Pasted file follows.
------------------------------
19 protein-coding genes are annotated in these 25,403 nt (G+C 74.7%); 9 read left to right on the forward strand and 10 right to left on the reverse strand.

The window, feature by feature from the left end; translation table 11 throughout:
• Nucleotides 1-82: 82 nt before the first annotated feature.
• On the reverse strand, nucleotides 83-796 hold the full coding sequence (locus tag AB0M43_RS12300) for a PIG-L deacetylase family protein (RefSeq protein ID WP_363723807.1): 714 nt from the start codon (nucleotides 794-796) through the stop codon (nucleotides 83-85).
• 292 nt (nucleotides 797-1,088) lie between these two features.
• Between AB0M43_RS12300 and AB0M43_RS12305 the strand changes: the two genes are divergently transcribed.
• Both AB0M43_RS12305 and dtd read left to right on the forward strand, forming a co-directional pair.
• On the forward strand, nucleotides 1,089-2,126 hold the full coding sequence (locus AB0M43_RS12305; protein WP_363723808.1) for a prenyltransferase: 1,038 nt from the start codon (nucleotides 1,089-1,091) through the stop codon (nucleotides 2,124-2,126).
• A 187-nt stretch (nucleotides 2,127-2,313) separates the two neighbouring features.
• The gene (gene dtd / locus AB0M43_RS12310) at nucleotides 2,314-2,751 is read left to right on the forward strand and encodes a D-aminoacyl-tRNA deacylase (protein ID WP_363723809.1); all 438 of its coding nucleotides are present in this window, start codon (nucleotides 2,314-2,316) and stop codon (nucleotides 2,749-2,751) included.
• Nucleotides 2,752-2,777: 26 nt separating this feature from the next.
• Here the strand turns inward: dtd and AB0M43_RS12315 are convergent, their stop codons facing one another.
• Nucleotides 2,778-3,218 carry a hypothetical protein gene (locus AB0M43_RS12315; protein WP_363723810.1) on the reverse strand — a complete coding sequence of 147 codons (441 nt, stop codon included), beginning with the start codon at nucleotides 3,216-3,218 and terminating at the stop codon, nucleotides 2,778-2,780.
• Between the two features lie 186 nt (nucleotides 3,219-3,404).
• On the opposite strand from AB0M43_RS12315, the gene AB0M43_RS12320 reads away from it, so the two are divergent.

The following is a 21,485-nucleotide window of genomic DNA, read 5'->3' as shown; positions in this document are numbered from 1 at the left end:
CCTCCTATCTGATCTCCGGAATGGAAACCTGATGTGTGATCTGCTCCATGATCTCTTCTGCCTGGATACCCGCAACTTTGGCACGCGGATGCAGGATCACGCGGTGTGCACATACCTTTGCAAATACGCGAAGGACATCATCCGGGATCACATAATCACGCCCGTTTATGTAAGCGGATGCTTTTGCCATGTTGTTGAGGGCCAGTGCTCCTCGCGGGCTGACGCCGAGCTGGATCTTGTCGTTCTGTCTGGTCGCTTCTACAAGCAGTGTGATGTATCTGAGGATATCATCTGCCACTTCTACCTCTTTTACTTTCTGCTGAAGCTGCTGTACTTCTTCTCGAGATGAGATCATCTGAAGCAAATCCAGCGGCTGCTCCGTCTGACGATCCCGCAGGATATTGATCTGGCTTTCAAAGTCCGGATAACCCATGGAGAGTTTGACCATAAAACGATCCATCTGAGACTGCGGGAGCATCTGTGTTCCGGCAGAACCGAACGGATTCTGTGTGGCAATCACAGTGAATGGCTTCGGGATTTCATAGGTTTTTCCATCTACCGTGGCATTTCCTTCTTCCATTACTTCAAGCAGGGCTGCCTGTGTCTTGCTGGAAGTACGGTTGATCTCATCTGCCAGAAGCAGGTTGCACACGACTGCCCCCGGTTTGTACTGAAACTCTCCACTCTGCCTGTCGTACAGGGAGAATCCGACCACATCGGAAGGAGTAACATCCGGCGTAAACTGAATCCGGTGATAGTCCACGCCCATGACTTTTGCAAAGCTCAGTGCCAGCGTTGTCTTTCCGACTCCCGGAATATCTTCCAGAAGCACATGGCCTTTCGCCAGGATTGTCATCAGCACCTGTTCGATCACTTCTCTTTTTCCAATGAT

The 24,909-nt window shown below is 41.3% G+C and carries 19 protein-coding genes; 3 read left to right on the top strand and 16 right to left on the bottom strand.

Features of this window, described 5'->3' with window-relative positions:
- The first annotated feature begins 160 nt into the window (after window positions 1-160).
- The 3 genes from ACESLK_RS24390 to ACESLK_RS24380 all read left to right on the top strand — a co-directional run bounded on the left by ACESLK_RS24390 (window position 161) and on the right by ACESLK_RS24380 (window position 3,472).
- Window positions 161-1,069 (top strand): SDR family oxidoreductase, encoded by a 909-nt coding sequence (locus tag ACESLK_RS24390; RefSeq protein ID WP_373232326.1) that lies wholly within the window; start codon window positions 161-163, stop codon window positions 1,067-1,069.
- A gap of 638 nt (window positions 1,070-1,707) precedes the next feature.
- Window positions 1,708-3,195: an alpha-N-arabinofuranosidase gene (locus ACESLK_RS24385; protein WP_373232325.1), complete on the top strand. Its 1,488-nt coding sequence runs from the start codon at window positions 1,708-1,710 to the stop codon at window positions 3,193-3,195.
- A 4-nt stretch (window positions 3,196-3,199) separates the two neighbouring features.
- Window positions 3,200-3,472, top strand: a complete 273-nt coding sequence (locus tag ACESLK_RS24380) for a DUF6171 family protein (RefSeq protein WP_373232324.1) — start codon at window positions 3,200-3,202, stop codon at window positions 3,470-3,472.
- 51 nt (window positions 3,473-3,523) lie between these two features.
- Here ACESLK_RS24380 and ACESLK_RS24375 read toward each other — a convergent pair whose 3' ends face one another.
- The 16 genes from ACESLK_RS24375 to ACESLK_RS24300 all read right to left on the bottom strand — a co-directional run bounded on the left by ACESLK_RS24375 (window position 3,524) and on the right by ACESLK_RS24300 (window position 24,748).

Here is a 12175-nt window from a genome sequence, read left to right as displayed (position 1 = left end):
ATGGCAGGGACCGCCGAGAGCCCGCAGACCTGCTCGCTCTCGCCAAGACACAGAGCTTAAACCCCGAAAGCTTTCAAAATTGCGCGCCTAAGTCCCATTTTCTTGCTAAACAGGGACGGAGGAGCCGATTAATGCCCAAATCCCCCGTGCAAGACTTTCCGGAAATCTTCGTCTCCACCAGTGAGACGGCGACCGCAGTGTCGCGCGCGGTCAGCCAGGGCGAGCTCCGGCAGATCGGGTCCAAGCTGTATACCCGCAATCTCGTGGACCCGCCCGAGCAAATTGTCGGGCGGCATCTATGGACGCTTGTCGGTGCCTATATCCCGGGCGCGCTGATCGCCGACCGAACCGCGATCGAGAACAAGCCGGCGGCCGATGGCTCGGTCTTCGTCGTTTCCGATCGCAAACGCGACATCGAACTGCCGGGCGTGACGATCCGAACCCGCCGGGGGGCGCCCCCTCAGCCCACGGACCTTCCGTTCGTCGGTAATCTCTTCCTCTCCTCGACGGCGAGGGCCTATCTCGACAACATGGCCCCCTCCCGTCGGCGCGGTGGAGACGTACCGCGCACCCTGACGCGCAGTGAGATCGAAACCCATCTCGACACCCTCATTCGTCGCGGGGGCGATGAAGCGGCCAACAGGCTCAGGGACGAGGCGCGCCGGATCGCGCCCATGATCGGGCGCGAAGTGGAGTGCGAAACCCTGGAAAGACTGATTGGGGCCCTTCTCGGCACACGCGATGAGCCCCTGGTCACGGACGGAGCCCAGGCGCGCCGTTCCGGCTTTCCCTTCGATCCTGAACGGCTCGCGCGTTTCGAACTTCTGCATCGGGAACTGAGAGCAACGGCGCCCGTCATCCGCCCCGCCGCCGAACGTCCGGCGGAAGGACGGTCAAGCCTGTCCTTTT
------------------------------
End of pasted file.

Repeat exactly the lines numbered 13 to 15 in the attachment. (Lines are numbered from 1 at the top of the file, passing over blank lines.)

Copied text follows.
• Nucleotides 2,778-3,218 carry a hypothetical protein gene (locus AB0M43_RS12315; protein WP_363723810.1) on the reverse strand — a complete coding sequence of 147 codons (441 nt, stop codon included), beginning with the start codon at nucleotides 3,216-3,218 and terminating at the stop codon, nucleotides 2,778-2,780.
• Between the two features lie 186 nt (nucleotides 3,219-3,404).
• On the opposite strand from AB0M43_RS12315, the gene AB0M43_RS12320 reads away from it, so the two are divergent.